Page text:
Like all writers, I sometimes dream of being locked away from all humanity so that I can have the time to, a) write, and b) get through the enormous ‘TBR’ pile that has actually become an entire room. A desert island would be even better, assuming it’s the sunny, sandy kind with palm trees, hot springs, and no dangerous animals.
As I only get to take five books, I’ll have to survive without Bushcraft 101 and Cooking With Coconut and opt for a couple of LONG books that I’ve been meaning to read for years, as well as something to feed my writing, and something to remind me of home.
War and Peace, Leo Tolstoy
This is one of the books I used as a doorstop at university (the other was Clarissa by Samuel Richardson). Despite owning it for twenty years, and despite being told by many wise people that I simply must read it, I still haven’t read it. It’s just too darn long. However, stranded on a desert island, I’d be forced to do so. And if I really can’t get on with it, I can always use it to build a raft.
Catch 22, Joseph Heller
After War and Peace, I’ll need a laugh. When I first read Catch 22, I thought it one of the biggest, boldest, funniest and most complex novels ever written. That was many years ago – I need to re-read it. It would remind me of my husband, who quotes from it wherever possible. And it is of course about going insane, which I might well be doing myself after some time alone in the sun.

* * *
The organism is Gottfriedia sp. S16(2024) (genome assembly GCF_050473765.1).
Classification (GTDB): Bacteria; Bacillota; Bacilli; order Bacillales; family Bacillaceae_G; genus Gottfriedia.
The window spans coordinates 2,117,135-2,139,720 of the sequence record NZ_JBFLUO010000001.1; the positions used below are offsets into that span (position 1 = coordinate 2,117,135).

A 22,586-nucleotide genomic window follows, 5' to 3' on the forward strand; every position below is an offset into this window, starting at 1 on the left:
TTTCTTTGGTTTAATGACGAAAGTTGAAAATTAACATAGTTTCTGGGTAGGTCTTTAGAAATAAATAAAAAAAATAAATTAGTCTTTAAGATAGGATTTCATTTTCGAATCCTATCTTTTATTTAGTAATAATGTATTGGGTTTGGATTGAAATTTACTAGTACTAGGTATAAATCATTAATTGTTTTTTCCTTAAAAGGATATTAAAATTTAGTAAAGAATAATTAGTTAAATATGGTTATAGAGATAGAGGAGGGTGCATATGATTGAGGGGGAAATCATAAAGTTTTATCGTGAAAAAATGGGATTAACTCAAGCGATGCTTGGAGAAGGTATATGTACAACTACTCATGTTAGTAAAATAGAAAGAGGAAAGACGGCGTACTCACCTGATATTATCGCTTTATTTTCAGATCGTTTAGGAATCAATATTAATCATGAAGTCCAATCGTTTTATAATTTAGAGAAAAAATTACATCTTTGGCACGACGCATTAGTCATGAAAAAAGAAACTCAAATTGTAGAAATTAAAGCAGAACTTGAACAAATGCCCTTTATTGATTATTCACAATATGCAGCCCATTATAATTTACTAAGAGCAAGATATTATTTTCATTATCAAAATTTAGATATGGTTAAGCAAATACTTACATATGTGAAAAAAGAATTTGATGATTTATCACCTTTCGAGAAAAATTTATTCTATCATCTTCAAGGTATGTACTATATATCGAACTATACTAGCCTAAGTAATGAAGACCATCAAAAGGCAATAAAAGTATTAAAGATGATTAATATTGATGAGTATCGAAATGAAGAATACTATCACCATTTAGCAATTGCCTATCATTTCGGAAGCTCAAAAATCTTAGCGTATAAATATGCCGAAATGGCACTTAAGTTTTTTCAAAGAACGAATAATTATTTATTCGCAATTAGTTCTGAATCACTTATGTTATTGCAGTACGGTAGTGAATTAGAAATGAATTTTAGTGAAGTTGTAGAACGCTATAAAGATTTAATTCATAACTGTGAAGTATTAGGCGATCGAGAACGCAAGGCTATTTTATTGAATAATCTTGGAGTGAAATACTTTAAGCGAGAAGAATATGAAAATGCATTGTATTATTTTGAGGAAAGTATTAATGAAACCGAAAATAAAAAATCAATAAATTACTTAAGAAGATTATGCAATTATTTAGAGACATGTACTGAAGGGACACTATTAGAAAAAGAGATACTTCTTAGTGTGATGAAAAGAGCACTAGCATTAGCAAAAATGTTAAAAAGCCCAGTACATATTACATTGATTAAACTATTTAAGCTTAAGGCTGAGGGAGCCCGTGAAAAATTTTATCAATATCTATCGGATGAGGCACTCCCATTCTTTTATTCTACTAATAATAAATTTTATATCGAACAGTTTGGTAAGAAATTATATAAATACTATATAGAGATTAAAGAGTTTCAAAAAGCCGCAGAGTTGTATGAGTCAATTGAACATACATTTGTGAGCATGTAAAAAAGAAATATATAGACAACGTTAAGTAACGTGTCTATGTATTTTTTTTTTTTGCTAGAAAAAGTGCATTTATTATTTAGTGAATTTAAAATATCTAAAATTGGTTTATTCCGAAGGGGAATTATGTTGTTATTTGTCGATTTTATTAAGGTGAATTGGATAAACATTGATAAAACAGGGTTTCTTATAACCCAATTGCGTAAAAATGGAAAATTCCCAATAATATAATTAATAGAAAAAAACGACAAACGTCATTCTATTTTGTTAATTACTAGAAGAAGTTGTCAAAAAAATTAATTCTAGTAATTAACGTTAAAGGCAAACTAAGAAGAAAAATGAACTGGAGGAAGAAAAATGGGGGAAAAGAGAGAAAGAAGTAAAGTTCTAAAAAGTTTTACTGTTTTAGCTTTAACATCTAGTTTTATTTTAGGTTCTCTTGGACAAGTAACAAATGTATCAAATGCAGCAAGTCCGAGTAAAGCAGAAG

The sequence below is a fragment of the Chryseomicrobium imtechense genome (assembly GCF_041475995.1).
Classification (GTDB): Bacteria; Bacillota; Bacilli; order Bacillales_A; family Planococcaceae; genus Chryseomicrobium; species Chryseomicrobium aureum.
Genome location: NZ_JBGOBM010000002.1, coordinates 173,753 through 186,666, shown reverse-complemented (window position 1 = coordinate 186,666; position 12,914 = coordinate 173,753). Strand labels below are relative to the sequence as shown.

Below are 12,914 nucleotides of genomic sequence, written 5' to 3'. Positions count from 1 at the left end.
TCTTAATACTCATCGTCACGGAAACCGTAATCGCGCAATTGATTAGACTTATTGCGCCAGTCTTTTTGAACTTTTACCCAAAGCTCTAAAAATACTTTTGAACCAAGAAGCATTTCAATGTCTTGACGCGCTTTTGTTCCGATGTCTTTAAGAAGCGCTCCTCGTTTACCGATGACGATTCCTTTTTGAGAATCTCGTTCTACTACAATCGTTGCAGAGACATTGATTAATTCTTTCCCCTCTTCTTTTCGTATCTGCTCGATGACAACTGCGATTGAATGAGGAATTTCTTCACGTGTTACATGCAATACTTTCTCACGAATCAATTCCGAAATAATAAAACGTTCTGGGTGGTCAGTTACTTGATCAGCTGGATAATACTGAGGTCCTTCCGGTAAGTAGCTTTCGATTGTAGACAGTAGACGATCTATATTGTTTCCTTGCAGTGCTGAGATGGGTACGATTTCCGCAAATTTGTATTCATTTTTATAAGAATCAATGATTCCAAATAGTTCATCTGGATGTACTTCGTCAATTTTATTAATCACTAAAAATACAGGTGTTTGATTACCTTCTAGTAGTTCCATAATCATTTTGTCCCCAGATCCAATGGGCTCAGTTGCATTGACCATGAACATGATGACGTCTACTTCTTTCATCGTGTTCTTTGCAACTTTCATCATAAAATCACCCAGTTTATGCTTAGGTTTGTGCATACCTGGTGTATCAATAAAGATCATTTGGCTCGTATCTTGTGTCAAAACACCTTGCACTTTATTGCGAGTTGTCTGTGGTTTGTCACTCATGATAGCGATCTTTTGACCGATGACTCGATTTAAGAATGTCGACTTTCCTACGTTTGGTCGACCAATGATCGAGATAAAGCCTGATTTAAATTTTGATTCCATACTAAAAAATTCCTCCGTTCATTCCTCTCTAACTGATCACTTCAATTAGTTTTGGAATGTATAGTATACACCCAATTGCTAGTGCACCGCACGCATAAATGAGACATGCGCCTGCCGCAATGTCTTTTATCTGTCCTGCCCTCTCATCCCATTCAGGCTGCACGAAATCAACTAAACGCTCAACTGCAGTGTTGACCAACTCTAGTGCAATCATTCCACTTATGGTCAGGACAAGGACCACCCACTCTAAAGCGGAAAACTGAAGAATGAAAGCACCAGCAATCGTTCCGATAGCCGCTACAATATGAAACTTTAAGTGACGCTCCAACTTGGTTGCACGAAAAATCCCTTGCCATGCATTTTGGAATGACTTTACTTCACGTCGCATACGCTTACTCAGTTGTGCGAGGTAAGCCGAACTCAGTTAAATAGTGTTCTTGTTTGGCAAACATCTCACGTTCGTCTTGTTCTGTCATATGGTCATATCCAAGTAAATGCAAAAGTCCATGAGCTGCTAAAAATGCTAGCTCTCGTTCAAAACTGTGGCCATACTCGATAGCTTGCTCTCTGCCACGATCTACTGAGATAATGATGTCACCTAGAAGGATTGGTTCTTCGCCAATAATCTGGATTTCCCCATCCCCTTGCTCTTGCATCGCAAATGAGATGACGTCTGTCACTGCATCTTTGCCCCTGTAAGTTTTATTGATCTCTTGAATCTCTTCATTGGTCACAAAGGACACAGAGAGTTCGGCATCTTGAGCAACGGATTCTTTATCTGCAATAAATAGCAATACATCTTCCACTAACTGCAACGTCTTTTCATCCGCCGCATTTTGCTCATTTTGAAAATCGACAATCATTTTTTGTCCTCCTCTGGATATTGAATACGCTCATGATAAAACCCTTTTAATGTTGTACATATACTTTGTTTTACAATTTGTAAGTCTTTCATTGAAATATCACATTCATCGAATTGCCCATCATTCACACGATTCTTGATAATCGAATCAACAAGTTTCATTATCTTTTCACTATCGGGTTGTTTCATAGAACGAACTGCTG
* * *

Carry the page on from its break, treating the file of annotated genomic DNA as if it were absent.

Alias Grace, Margaret Atwood
Atwood’s work has had a big influence on me, as I once awkwardly told her at a book signing (she looked suitably unimpressed). Her writing is so astonishing and immaculate that I often find it difficult to write after reading her books. It feels there’s no point in even trying. Alias Grace – with its enigmatic heroine, its dark humour, and its clever patchwork structure – is my favourite. I’ve read it five times and, each time, I learn something new about the writing process. Maybe another five times and I’ll know what I’m doing.
Story, Robert McKee
This is the book about writing that I’ve been meaning to read for several years, but which is just too long for me to be able to face. Although primarily about screenwriting, it is said to be essential reading for novelists wanting to learn about and improve their story structure. And who knows, with enough time on my hands, I might feel the urge take up screenwriting.
A Blank Book and a pen
My draft second novel, The Story Keeper, is set on an island (albeit a Hebridean rather than a tropical one) so this would be the perfect place to write it. And without the distraction of Twitter and small children, I might even get the novel finished by the time the rescue boat turns up to take me home.
Anna Mazzola‘s debut, The Unseeing, published in 2016, is based on the life of Sarah Gale who was convicted in 1837 of aiding and abetting James Greenacre in the Edgware Road murder. Read our review. The Unseeing is out in paperback on 26th January 2017.